The use of meshes to repair pelvic organ prolapse has generated significant interest in the past few years among members of the medical community, the media, the general public, and of course the legal community. Ads from attorneys regarding mesh litigation are all over the internet and on television. Very few patients I see nowadays have not heard of surgical meshes. Most of those patients are appropriately concerned. Unfortunately, the subject is complex and requires a great deal more discussion than simply resorting to the statement “mesh is bad”. Yes, sometimes, without question, mesh is bad. Its use can sometimes lead to significant complications and distress on the part of the person in whom it was implanted. However, like many things in medicine and in life, it is neither purely bad nor a purely good. Like many things in medicine, it may result in excellent long term relief of symptoms or it may cause an array of unwanted and even disabling side effects. In other words, it is a double-edged sword.
Understanding a brief history of mesh may be helpful in understanding what circumstances may make its use acceptable and even desirable as well as what circumstances make it less appropriate or even ill-advised.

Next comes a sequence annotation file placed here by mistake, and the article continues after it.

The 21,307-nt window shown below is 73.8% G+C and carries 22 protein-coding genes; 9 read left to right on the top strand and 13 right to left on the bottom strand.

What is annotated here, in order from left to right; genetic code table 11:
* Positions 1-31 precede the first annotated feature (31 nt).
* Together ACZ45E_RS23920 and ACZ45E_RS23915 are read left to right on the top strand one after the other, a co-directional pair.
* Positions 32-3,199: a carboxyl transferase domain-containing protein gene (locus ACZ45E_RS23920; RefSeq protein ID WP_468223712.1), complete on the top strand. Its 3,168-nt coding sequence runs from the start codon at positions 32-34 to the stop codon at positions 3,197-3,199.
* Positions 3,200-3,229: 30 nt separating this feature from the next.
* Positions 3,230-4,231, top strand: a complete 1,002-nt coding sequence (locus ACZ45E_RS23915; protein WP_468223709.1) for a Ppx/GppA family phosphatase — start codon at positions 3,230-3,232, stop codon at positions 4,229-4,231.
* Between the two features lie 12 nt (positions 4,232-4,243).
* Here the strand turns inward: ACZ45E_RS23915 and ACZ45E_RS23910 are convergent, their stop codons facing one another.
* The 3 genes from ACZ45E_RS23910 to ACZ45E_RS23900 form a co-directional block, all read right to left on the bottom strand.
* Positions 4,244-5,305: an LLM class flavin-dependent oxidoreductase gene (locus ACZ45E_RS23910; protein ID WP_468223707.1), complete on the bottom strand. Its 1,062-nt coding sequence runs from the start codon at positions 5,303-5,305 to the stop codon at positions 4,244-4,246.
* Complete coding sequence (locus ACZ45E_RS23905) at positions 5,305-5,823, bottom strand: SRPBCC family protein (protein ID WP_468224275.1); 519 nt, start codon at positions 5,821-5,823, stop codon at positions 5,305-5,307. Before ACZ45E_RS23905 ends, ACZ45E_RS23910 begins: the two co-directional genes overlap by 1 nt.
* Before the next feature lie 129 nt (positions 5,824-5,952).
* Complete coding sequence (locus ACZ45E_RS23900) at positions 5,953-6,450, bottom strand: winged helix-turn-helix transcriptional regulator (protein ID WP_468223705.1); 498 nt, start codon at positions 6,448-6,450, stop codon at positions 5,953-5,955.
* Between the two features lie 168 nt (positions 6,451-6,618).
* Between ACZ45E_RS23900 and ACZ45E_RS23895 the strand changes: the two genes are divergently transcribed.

Historically, the use of mesh for surgical repairs began to augment hernia repairs, particularly those with a high likelihood of failure or recurrence. Much was learned about the biology of different types of mesh after it began being used for repair. Many areas of the body are potentially appropriate for non-biologic patches, including large arteries such as the aorta, or areas undergoing significant daily stresses, such as the abdominal wall. The use of permanent materials for repairs arises from the desire to make the repair last longer than a biologic material might allow. Since there has always been a relatively high failure rate for pelvic organ prolapse repairs, new approaches were sought to improve long-term success. Because pelvic organ prolapse occurs through a natural hernia in the pelvic floor support muscles, the idea of replacing the torn and damaged connective tissue or augmenting it through the use of a permanent graft material developed. Many types of synthetic meshes have been developed and tried for repair of pelvic floor defects. The only type in current use is the Type 1 (Amid classification) macroporous monofilament polypropylene mesh. The large pore size (macroporous) is designed to allow ingrowth of tissue and ability of cells in the immune system to pass through the holes in the mesh in order to reduce chronic infection risk and create a better bonding of tissue with graft. This material should be soft, lightweight, flexible, and able to bond well with tissue, lending support without weakening the tissue. When used to create an anti-incontinence sling, multiple worldwide studies have demonstrated long-term efficacy with a low rate of complications when used properly. If we review all of the studies published regarding this particular use of mesh, there is good evidence that it can be used safely with mostly good outcomes and low rates of serious complications. Despite the data, there is no doubt that as a synthetic implant it can lead to complications requiring further surgery and even sometimes permanent problems. It is one reason to consider other options prior to having a surgical treatment for stress incontinence (discussed in another blog).